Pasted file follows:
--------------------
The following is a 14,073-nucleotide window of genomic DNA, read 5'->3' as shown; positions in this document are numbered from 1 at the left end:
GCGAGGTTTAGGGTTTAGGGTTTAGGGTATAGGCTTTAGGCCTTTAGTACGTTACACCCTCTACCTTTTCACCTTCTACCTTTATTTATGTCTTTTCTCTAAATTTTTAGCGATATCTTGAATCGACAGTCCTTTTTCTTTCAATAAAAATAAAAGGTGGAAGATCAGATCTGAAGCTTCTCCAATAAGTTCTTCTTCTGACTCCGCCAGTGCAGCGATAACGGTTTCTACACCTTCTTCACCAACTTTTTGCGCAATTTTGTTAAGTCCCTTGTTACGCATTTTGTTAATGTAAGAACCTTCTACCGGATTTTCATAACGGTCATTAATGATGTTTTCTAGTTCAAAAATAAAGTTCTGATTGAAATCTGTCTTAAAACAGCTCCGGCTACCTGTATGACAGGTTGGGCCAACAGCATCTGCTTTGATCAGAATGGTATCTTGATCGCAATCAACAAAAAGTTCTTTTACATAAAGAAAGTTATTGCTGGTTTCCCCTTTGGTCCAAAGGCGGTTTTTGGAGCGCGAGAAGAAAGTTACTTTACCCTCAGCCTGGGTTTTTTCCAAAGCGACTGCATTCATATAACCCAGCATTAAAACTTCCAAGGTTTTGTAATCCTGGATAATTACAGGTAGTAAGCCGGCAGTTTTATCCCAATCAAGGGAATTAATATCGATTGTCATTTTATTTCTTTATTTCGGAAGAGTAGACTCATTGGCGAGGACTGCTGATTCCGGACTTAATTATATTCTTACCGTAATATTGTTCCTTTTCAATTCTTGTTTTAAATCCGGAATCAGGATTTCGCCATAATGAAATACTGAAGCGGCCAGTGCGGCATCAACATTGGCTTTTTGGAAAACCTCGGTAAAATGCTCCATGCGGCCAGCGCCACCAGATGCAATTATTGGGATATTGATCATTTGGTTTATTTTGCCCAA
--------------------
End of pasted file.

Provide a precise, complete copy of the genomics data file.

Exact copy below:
The following is a 14,073-nucleotide window of genomic DNA, read 5'->3' as shown; positions in this document are numbered from 1 at the left end:
GCGAGGTTTAGGGTTTAGGGTTTAGGGTATAGGCTTTAGGCCTTTAGTACGTTACACCCTCTACCTTTTCACCTTCTACCTTTATTTATGTCTTTTCTCTAAATTTTTAGCGATATCTTGAATCGACAGTCCTTTTTCTTTCAATAAAAATAAAAGGTGGAAGATCAGATCTGAAGCTTCTCCAATAAGTTCTTCTTCTGACTCCGCCAGTGCAGCGATAACGGTTTCTACACCTTCTTCACCAACTTTTTGCGCAATTTTGTTAAGTCCCTTGTTACGCATTTTGTTAATGTAAGAACCTTCTACCGGATTTTCATAACGGTCATTAATGATGTTTTCTAGTTCAAAAATAAAGTTCTGATTGAAATCTGTCTTAAAACAGCTCCGGCTACCTGTATGACAGGTTGGGCCAACAGCATCTGCTTTGATCAGAATGGTATCTTGATCGCAATCAACAAAAAGTTCTTTTACATAAAGAAAGTTATTGCTGGTTTCCCCTTTGGTCCAAAGGCGGTTTTTGGAGCGCGAGAAGAAAGTTACTTTACCCTCAGCCTGGGTTTTTTCCAAAGCGACTGCATTCATATAACCCAGCATTAAAACTTCCAAGGTTTTGTAATCCTGGATAATTACAGGTAGTAAGCCGGCAGTTTTATCCCAATCAAGGGAATTAATATCGATTGTCATTTTATTTCTTTATTTCGGAAGAGTAGACTCATTGGCGAGGACTGCTGATTCCGGACTTAATTATATTCTTACCGTAATATTGTTCCTTTTCAATTCTTGTTTTAAATCCGGAATCAGGATTTCGCCATAATGAAATACTGAAGCGGCCAGTGCGGCATCAACATTGGCTTTTTGGAAAACCTCGGTAAAATGCTCCATGCGGCCAGCGCCACCAGATGCAATTATTGGGATATTGATCATTTGGTTTATTTTGCCCAA